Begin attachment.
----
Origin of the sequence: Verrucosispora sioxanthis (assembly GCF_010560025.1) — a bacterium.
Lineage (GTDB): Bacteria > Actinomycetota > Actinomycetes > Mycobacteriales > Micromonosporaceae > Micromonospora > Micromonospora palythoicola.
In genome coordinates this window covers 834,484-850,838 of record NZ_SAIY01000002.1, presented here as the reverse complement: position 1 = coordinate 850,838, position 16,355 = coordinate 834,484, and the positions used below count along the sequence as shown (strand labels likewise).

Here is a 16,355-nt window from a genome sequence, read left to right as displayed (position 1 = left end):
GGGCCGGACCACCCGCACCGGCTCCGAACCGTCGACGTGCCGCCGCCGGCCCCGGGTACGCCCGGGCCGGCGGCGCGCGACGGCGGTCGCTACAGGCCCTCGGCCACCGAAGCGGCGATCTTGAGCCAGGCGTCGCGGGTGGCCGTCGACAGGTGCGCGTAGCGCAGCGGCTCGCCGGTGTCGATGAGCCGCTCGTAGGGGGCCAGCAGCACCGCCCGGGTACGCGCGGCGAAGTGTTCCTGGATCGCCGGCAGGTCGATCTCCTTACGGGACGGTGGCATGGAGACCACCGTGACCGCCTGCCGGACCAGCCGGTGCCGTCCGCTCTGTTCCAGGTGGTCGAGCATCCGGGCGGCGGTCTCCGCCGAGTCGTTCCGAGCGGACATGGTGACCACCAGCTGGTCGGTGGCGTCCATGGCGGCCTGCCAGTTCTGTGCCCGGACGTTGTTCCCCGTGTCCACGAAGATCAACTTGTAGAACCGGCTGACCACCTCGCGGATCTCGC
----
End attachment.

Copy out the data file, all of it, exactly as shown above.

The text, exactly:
Origin of the sequence: Verrucosispora sioxanthis (assembly GCF_010560025.1) — a bacterium.
Lineage (GTDB): Bacteria > Actinomycetota > Actinomycetes > Mycobacteriales > Micromonosporaceae > Micromonospora > Micromonospora palythoicola.
In genome coordinates this window covers 834,484-850,838 of record NZ_SAIY01000002.1, presented here as the reverse complement: position 1 = coordinate 850,838, position 16,355 = coordinate 834,484, and the positions used below count along the sequence as shown (strand labels likewise).

Here is a 16,355-nt window from a genome sequence, read left to right as displayed (position 1 = left end):
GGGCCGGACCACCCGCACCGGCTCCGAACCGTCGACGTGCCGCCGCCGGCCCCGGGTACGCCCGGGCCGGCGGCGCGCGACGGCGGTCGCTACAGGCCCTCGGCCACCGAAGCGGCGATCTTGAGCCAGGCGTCGCGGGTGGCCGTCGACAGGTGCGCGTAGCGCAGCGGCTCGCCGGTGTCGATGAGCCGCTCGTAGGGGGCCAGCAGCACCGCCCGGGTACGCGCGGCGAAGTGTTCCTGGATCGCCGGCAGGTCGATCTCCTTACGGGACGGTGGCATGGAGACCACCGTGACCGCCTGCCGGACCAGCCGGTGCCGTCCGCTCTGTTCCAGGTGGTCGAGCATCCGGGCGGCGGTCTCCGCCGAGTCGTTCCGAGCGGACATGGTGACCACCAGCTGGTCGGTGGCGTCCATGGCGGCCTGCCAGTTCTGTGCCCGGACGTTGTTCCCCGTGTCCACGAAGATCAACTTGTAGAACCGGCTGACCACCTCGCGGATCTCGC